Disney's R-Rated "Rescuers" Recall

Nude background images reportedly found in '77 'toon

By Daniel Frankel Jan 09, 1999 1:40 AMTags
The human eye is incapable of deciphering an image on only two film frames when the reel is advancing at the normal viewing speed of 30 frames per second.

But make no mistake, the Walt Disney Co. is fully capable of deciphering a threat to its family-friendly reputation, no matter how silly it seems. As such, Mickey's minions are recalling 3.4 million home video copies of the just-rereleased 1977 feature 'toon The Rescuers after discovering that two of the cartoon's 110,000 frames contain--as a Mouse press release puts it--an "objectionable background image."

The offending picture? A nude woman's torso, apparently inserted into the film soon after the cartoon was drawn, according to Associated Press.

In other words, the R-rated footage has been there ever since the Bob Newhart- and Eva Gabor-voiced film about a group of heroic mice trying to rescue a kidnapped girl was released in theaters in 1977, and rereleased in '83 and '89.

According to the Disney statement, the company's recall was done to "keep its promise to families that they can trust and rely on the Disney brand to provide the finest in family entertainment."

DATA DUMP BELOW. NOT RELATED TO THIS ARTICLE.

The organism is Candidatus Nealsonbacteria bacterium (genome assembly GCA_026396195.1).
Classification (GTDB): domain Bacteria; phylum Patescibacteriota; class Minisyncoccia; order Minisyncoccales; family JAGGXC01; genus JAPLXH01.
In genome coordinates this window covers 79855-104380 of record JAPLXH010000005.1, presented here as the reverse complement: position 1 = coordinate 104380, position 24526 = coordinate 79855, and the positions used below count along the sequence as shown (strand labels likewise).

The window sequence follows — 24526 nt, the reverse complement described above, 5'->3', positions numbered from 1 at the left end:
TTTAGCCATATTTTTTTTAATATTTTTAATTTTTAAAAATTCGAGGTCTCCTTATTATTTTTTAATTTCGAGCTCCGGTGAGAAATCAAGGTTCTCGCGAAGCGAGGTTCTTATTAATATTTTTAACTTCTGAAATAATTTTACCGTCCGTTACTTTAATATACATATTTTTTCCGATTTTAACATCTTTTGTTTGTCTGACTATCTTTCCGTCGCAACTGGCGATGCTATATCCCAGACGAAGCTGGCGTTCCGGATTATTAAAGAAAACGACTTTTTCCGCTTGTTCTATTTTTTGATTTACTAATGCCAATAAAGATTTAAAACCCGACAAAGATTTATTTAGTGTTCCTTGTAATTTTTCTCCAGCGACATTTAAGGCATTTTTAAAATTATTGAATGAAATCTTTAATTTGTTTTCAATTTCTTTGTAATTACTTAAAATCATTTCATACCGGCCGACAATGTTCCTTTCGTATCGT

As for who tampered with the film, the studio might have to come up with a retroactive pink slip. "This is something that was done more than 20 years ago," Disney spokewoman Claudia Peters says.

The recall--which only applies to video copies sent to stores this week, since previous copies released in 1992 originated from a different, uncorrupted print--is the first of its kind for Disney.

However, it's not the first time an "objectionable" piece of content has allegedly been slipped into one of the studio's animated films.

A conservative watchmouse group has accused Disney of disseminating subliminal cartoon pornography in the past. In 1995, Virginia's American Life League urged the Mouse House to recall its The Lion King because of a scene that it claimed contained a rising cloud of animated dust that formed the word "sex."

This group has also had problems with The Little Mermaid (they say the minister gets hot 'n' bothered during the wedding ceremony, and a castle tower is actually a penis) and Aladdin (they accuse the title character of mumbling a phrase urging youngsters to disrobe).

Disney has denied all those allegations.